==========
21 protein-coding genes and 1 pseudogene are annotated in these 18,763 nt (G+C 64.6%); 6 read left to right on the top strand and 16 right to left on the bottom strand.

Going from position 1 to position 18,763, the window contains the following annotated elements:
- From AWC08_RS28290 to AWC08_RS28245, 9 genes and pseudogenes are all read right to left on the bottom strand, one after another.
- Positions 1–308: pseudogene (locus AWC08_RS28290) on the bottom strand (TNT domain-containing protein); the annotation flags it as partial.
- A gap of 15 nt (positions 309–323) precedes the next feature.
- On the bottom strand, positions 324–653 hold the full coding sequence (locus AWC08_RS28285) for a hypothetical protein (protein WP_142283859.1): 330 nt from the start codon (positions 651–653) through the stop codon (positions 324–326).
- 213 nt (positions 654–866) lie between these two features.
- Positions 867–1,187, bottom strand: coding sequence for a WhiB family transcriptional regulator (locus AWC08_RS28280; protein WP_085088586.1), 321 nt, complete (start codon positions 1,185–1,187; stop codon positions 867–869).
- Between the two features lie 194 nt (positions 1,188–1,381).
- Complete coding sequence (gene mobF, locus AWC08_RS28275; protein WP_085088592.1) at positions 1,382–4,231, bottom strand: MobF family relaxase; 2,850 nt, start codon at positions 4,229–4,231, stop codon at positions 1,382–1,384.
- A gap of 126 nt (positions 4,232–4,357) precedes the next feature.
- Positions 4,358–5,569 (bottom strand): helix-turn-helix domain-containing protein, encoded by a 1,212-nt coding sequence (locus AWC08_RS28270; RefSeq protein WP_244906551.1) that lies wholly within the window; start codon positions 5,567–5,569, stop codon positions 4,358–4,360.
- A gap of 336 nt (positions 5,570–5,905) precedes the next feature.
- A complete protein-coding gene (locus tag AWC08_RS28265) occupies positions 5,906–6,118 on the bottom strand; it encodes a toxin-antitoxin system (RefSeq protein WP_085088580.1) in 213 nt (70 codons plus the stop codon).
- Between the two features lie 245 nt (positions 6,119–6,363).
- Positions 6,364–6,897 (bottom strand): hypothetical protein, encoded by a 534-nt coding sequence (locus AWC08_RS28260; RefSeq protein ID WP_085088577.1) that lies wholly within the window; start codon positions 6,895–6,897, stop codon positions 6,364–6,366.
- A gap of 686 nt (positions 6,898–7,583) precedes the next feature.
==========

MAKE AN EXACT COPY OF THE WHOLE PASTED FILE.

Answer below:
21 protein-coding genes and 1 pseudogene are annotated in these 18,763 nt (G+C 64.6%); 6 read left to right on the top strand and 16 right to left on the bottom strand.

Going from position 1 to position 18,763, the window contains the following annotated elements:
- From AWC08_RS28290 to AWC08_RS28245, 9 genes and pseudogenes are all read right to left on the bottom strand, one after another.
- Positions 1–308: pseudogene (locus AWC08_RS28290) on the bottom strand (TNT domain-containing protein); the annotation flags it as partial.
- A gap of 15 nt (positions 309–323) precedes the next feature.
- On the bottom strand, positions 324–653 hold the full coding sequence (locus AWC08_RS28285) for a hypothetical protein (protein WP_142283859.1): 330 nt from the start codon (positions 651–653) through the stop codon (positions 324–326).
- 213 nt (positions 654–866) lie between these two features.
- Positions 867–1,187, bottom strand: coding sequence for a WhiB family transcriptional regulator (locus AWC08_RS28280; protein WP_085088586.1), 321 nt, complete (start codon positions 1,185–1,187; stop codon positions 867–869).
- Between the two features lie 194 nt (positions 1,188–1,381).
- Complete coding sequence (gene mobF, locus AWC08_RS28275; protein WP_085088592.1) at positions 1,382–4,231, bottom strand: MobF family relaxase; 2,850 nt, start codon at positions 4,229–4,231, stop codon at positions 1,382–1,384.
- A gap of 126 nt (positions 4,232–4,357) precedes the next feature.
- Positions 4,358–5,569 (bottom strand): helix-turn-helix domain-containing protein, encoded by a 1,212-nt coding sequence (locus AWC08_RS28270; RefSeq protein WP_244906551.1) that lies wholly within the window; start codon positions 5,567–5,569, stop codon positions 4,358–4,360.
- A gap of 336 nt (positions 5,570–5,905) precedes the next feature.
- A complete protein-coding gene (locus tag AWC08_RS28265) occupies positions 5,906–6,118 on the bottom strand; it encodes a toxin-antitoxin system (RefSeq protein WP_085088580.1) in 213 nt (70 codons plus the stop codon).
- Between the two features lie 245 nt (positions 6,119–6,363).
- Positions 6,364–6,897 (bottom strand): hypothetical protein, encoded by a 534-nt coding sequence (locus AWC08_RS28260; RefSeq protein ID WP_085088577.1) that lies wholly within the window; start codon positions 6,895–6,897, stop codon positions 6,364–6,366.
- A gap of 686 nt (positions 6,898–7,583) precedes the next feature.